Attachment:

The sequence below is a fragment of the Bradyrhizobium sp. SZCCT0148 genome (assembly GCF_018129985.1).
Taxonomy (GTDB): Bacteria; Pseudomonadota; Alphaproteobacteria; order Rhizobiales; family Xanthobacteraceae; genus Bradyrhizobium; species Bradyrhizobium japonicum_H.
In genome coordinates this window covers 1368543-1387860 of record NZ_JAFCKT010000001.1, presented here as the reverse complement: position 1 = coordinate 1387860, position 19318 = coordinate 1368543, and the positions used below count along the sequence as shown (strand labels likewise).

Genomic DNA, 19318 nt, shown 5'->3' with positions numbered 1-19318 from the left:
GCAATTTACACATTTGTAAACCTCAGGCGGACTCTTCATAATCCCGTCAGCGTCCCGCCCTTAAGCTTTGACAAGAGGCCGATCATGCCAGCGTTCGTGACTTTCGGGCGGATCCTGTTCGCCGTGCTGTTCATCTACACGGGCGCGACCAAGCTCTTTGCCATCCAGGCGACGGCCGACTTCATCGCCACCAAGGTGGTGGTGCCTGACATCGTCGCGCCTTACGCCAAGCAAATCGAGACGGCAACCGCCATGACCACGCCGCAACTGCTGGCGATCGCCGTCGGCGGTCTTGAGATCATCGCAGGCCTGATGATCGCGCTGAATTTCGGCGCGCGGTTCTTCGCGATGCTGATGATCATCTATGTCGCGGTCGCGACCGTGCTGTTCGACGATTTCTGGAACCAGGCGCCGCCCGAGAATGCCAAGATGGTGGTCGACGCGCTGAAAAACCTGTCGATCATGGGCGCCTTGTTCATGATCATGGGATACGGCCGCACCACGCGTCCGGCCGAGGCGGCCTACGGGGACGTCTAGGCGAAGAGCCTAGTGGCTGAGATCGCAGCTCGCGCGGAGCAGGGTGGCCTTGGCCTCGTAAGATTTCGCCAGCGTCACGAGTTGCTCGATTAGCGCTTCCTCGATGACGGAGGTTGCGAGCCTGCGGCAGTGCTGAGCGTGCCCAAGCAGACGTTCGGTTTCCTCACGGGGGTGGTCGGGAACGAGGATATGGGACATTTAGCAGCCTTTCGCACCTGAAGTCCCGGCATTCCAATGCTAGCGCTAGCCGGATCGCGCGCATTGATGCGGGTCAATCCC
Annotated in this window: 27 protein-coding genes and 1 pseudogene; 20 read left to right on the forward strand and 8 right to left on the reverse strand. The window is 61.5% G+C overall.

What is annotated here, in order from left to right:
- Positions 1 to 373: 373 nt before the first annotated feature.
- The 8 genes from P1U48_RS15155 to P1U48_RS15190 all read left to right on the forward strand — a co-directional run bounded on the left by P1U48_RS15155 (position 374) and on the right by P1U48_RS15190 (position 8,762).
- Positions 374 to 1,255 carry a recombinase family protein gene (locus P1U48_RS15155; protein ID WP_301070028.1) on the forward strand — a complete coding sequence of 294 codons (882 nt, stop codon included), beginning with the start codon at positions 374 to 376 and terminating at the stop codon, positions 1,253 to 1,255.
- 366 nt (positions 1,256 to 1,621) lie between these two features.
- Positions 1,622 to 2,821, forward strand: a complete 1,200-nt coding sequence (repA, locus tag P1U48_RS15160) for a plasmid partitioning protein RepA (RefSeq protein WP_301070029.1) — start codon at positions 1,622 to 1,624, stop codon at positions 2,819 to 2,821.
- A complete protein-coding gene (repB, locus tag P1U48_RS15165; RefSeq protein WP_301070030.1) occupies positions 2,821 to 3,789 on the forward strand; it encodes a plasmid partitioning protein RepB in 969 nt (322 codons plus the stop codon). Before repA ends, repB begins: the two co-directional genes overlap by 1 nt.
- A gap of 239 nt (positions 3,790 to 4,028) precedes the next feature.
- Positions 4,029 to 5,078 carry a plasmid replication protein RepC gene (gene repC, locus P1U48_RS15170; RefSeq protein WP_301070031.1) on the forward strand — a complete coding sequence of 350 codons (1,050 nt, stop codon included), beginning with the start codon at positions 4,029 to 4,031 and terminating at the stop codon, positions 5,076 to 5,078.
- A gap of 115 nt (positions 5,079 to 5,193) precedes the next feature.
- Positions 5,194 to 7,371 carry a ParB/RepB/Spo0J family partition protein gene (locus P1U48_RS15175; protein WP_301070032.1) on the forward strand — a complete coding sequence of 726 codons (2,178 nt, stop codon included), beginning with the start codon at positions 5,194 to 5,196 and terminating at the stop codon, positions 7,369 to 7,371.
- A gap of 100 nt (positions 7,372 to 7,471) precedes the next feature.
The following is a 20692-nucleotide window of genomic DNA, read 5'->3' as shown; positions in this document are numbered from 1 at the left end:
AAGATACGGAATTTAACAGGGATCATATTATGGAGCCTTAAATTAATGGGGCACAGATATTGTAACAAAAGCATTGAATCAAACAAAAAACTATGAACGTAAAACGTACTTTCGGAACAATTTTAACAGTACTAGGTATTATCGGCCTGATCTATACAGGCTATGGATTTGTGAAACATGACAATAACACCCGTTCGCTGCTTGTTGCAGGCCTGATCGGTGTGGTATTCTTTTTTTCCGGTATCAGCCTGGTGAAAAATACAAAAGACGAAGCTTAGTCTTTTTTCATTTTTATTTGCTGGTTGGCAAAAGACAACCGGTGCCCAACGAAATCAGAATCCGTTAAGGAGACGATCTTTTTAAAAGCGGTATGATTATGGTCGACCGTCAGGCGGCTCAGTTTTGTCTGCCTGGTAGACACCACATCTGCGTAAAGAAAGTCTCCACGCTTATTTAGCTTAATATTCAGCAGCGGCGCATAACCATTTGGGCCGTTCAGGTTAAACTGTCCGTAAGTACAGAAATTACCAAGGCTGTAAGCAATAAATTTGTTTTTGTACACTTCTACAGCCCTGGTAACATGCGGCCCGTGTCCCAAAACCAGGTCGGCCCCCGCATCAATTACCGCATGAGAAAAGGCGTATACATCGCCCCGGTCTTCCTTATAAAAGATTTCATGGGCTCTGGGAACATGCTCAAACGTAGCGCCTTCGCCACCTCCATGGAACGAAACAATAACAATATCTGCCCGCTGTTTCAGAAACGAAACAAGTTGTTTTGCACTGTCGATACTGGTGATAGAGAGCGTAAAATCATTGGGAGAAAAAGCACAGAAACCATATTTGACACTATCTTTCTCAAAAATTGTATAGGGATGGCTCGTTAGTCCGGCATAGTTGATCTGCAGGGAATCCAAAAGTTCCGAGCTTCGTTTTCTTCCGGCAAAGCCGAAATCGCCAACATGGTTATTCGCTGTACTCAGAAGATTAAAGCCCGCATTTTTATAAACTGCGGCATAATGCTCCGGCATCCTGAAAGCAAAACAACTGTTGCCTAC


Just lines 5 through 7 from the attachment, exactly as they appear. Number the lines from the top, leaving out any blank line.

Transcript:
GCAATTTACACATTTGTAAACCTCAGGCGGACTCTTCATAATCCCGTCAGCGTCCCGCCCTTAAGCTTTGACAAGAGGCCGATCATGCCAGCGTTCGTGACTTTCGGGCGGATCCTGTTCGCCGTGCTGTTCATCTACACGGGCGCGACCAAGCTCTTTGCCATCCAGGCGACGGCCGACTTCATCGCCACCAAGGTGGTGGTGCCTGACATCGTCGCGCCTTACGCCAAGCAAATCGAGACGGCAACCGCCATGACCACGCCGCAACTGCTGGCGATCGCCGTCGGCGGTCTTGAGATCATCGCAGGCCTGATGATCGCGCTGAATTTCGGCGCGCGGTTCTTCGCGATGCTGATGATCATCTATGTCGCGGTCGCGACCGTGCTGTTCGACGATTTCTGGAACCAGGCGCCGCCCGAGAATGCCAAGATGGTGGTCGACGCGCTGAAAAACCTGTCGATCATGGGCGCCTTGTTCATGATCATGGGATACGGCCGCACCACGCGTCCGGCCGAGGCGGCCTACGGGGACGTCTAGGCGAAGAGCCTAGTGGCTGAGATCGCAGCTCGCGCGGAGCAGGGTGGCCTTGGCCTCGTAAGATTTCGCCAGCGTCACGAGTTGCTCGATTAGCGCTTCCTCGATGACGGAGGTTGCGAGCCTGCGGCAGTGCTGAGCGTGCCCAAGCAGACGTTCGGTTTCCTCACGGGGGTGGTCGGGAACGAGGATATGGGACATTTAGCAGCCTTTCGCACCTGAAGTCCCGGCATTCCAATGCTAGCGCTAGCCGGATCGCGCGCATTGATGCGGGTCAATCCC
Annotated in this window: 27 protein-coding genes and 1 pseudogene; 20 read left to right on the forward strand and 8 right to left on the reverse strand. The window is 61.5% G+C overall.

What is annotated here, in order from left to right: